Doug Liman may be an experienced climber in real-life, but his now going pro. Deadline reports that the Bourne Identity director has signed on to direct Everest, a Sony Pictures drama about "George Mallory and his three attempts in the early 1920s to become the first man to climb Everest, the world’s highest mountain." The film is being adaped from Jeffrey Archer’s book Paths of Glory, by Sheldon Turner who is penning the script. Jennifer Klein is serving as producer on the project.
The film is about "Mallory’s burning obsession to climb to the top of Mount Everest, and a rivalry with another great climber, Australian George Finch (the grandfather of actor Peter Finch) to get there first. While Everest has been scaled many times (though bodies are littered near the top of the summit of those who failed), the feat was symbolically important and for its time was akin to landing on the moon. Great Britain had been decimated by WWI, there was poverty and angst and the nation needed a hero to rally around. Mallory became that hero, even as he was forced to return short of his goal on his first two attempts in 1921 and 1922. At the same time, he was a devoted husband and father, and his family wanted him home. After refusing to use oxygen to aid him in high altitude on the first two attempts, he and his climbing partner, Sandy Irvine, changed tactics for their final run for the mountaintop in 1924. They were glimpsed near the top as they started the final approach to the top, but then disappeared in the clouds and were never heard from again."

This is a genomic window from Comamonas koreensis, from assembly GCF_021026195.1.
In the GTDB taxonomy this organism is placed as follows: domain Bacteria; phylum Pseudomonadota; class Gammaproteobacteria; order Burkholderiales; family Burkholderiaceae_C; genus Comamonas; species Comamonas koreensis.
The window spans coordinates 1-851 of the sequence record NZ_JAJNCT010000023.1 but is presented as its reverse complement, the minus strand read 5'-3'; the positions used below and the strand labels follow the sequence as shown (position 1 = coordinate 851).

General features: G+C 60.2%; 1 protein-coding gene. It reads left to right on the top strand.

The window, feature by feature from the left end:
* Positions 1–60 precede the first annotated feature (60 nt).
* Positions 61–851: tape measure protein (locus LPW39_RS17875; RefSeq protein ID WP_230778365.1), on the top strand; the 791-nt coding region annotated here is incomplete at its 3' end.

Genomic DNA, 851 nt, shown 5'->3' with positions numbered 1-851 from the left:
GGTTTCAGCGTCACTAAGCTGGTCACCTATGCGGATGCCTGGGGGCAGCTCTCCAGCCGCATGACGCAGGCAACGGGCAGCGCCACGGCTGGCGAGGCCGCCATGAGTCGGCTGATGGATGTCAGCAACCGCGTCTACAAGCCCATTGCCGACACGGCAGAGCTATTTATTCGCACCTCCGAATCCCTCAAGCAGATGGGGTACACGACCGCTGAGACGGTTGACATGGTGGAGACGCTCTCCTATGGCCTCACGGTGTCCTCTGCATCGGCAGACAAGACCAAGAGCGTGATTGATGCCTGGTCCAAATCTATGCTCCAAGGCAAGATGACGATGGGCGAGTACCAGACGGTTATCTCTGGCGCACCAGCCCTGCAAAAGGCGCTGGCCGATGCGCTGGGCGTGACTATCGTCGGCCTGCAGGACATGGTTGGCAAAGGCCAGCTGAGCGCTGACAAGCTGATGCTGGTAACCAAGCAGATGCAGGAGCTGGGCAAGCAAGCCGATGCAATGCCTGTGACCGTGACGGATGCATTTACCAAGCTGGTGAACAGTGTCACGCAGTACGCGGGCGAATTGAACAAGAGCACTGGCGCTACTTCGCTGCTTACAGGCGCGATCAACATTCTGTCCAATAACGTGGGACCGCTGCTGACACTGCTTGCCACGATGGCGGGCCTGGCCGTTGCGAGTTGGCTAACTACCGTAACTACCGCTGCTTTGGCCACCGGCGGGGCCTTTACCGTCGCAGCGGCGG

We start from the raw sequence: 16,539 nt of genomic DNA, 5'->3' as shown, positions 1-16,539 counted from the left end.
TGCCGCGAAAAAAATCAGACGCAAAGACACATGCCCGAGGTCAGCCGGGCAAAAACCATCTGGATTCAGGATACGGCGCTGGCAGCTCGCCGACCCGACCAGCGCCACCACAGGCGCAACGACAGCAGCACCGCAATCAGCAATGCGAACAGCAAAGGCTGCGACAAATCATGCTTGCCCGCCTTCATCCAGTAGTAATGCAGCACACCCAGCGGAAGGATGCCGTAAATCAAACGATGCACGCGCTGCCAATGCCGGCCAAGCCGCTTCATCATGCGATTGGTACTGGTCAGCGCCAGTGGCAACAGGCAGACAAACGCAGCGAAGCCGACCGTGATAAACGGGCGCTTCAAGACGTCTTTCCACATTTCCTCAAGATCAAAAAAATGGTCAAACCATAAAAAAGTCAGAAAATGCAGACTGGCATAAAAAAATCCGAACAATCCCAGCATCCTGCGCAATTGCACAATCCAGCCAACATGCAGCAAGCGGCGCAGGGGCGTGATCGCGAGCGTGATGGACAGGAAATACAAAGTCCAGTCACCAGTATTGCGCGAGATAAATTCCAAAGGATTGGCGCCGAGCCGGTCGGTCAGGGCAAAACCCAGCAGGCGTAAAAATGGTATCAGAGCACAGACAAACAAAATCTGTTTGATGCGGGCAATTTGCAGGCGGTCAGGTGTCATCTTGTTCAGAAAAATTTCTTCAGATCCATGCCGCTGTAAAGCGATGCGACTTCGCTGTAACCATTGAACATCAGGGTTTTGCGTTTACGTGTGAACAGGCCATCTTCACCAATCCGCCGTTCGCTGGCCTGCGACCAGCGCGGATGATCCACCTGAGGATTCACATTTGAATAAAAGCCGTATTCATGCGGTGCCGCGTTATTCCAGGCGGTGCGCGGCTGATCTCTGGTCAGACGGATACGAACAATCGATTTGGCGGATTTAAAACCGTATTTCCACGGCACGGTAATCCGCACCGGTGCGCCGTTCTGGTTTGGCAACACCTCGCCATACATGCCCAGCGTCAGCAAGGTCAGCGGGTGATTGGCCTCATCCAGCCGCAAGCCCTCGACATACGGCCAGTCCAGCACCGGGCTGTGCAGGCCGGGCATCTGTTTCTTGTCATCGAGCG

Here is some more information about the controversy surrounding Mallory:
Debate continues over whether Mallory reached the top, and it continued even after his remains were found in 1999 by climber Conrad Anker, 75 years after Mallory’s disappearance. Anker’s discovery, and subsequent attempt to scale Everest using the same thin garments, equipment and route used by Mallory and Irvine, was the subject of a remarkable 2010 Anthony Geffen-directed documentary, The Wildest Dream. One of the intriguing things was what wasn’t found on Mallory. He took with him a photo of his wife, which he vowed to place atop Everest. It was not found in his possessions. The first successful climb in which the men returned to tell the tale, didn’t come until 1953 when New Zealander Edmund Hillary and Nepali sherpa climber Tenzing Norgay.
I loved Turner's script for Up in the Air, so this should have some nice drama too it. Liman's knowledge of climbing and ability to craft tense scenes will help as well. What are your thoughts?
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